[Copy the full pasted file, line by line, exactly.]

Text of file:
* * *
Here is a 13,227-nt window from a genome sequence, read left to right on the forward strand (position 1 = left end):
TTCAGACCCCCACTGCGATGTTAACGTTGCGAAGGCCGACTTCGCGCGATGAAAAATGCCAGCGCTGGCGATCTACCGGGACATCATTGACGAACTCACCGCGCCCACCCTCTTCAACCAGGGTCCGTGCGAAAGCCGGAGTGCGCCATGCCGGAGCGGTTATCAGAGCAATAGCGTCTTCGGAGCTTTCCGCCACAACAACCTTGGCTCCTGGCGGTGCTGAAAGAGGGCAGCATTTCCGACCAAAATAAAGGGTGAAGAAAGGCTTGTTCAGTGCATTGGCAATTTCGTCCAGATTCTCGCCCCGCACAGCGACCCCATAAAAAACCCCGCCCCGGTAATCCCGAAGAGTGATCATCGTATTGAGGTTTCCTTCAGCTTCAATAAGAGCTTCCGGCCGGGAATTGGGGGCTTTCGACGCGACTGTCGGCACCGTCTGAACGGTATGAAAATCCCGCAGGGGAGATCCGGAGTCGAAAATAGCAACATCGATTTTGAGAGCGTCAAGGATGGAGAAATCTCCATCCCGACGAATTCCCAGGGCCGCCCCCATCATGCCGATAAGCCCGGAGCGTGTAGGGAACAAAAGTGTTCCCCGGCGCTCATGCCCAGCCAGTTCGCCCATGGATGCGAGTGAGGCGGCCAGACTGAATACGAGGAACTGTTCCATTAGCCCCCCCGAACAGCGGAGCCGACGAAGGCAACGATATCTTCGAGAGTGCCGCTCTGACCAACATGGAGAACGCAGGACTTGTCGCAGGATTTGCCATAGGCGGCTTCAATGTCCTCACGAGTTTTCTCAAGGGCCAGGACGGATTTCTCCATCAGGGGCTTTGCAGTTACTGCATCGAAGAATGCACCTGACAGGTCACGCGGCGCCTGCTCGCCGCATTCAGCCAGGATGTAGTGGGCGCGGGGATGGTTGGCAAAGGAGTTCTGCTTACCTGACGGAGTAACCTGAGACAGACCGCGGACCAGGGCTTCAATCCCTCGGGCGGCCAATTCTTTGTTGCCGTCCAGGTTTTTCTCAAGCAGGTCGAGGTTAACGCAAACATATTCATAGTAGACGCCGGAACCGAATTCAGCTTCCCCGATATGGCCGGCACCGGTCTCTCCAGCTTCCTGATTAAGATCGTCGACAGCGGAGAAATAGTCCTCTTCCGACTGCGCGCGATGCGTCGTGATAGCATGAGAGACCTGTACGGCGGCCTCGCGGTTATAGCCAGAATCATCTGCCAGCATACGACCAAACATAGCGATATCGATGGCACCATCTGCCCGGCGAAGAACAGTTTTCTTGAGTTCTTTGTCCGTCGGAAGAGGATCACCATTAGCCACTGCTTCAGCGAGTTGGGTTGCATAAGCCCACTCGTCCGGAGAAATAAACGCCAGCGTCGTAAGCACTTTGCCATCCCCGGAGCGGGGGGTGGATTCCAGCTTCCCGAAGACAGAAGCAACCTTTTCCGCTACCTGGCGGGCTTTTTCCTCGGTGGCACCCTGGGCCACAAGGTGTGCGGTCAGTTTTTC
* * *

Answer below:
Here is a 13,227-nt window from a genome sequence, read left to right on the forward strand (position 1 = left end):
TTCAGACCCCCACTGCGATGTTAACGTTGCGAAGGCCGACTTCGCGCGATGAAAAATGCCAGCGCTGGCGATCTACCGGGACATCATTGACGAACTCACCGCGCCCACCCTCTTCAACCAGGGTCCGTGCGAAAGCCGGAGTGCGCCATGCCGGAGCGGTTATCAGAGCAATAGCGTCTTCGGAGCTTTCCGCCACAACAACCTTGGCTCCTGGCGGTGCTGAAAGAGGGCAGCATTTCCGACCAAAATAAAGGGTGAAGAAAGGCTTGTTCAGTGCATTGGCAATTTCGTCCAGATTCTCGCCCCGCACAGCGACCCCATAAAAAACCCCGCCCCGGTAATCCCGAAGAGTGATCATCGTATTGAGGTTTCCTTCAGCTTCAATAAGAGCTTCCGGCCGGGAATTGGGGGCTTTCGACGCGACTGTCGGCACCGTCTGAACGGTATGAAAATCCCGCAGGGGAGATCCGGAGTCGAAAATAGCAACATCGATTTTGAGAGCGTCAAGGATGGAGAAATCTCCATCCCGACGAATTCCCAGGGCCGCCCCCATCATGCCGATAAGCCCGGAGCGTGTAGGGAACAAAAGTGTTCCCCGGCGCTCATGCCCAGCCAGTTCGCCCATGGATGCGAGTGAGGCGGCCAGACTGAATACGAGGAACTGTTCCATTAGCCCCCCCGAACAGCGGAGCCGACGAAGGCAACGATATCTTCGAGAGTGCCGCTCTGACCAACATGGAGAACGCAGGACTTGTCGCAGGATTTGCCATAGGCGGCTTCAATGTCCTCACGAGTTTTCTCAAGGGCCAGGACGGATTTCTCCATCAGGGGCTTTGCAGTTACTGCATCGAAGAATGCACCTGACAGGTCACGCGGCGCCTGCTCGCCGCATTCAGCCAGGATGTAGTGGGCGCGGGGATGGTTGGCAAAGGAGTTCTGCTTACCTGACGGAGTAACCTGAGACAGACCGCGGACCAGGGCTTCAATCCCTCGGGCGGCCAATTCTTTGTTGCCGTCCAGGTTTTTCTCAAGCAGGTCGAGGTTAACGCAAACATATTCATAGTAGACGCCGGAACCGAATTCAGCTTCCCCGATATGGCCGGCACCGGTCTCTCCAGCTTCCTGATTAAGATCGTCGACAGCGGAGAAATAGTCCTCTTCCGACTGCGCGCGATGCGTCGTGATAGCATGAGAGACCTGTACGGCGGCCTCGCGGTTATAGCCAGAATCATCTGCCAGCATACGACCAAACATAGCGATATCGATGGCACCATCTGCCCGGCGAAGAACAGTTTTCTTGAGTTCTTTGTCCGTCGGAAGAGGATCACCATTAGCCACTGCTTCAGCGAGTTGGGTTGCATAAGCCCACTCGTCCGGAGAAATAAACGCCAGCGTCGTAAGCACTTTGCCATCCCCGGAGCGGGGGGTGGATTCCAGCTTCCCGAAGACAGAAGCAACCTTTTCCGCTACCTGGCGGGCTTTTTCCTCGGTGGCACCCTGGGCCACAAGGTGTGCGGTCAGTTTTTC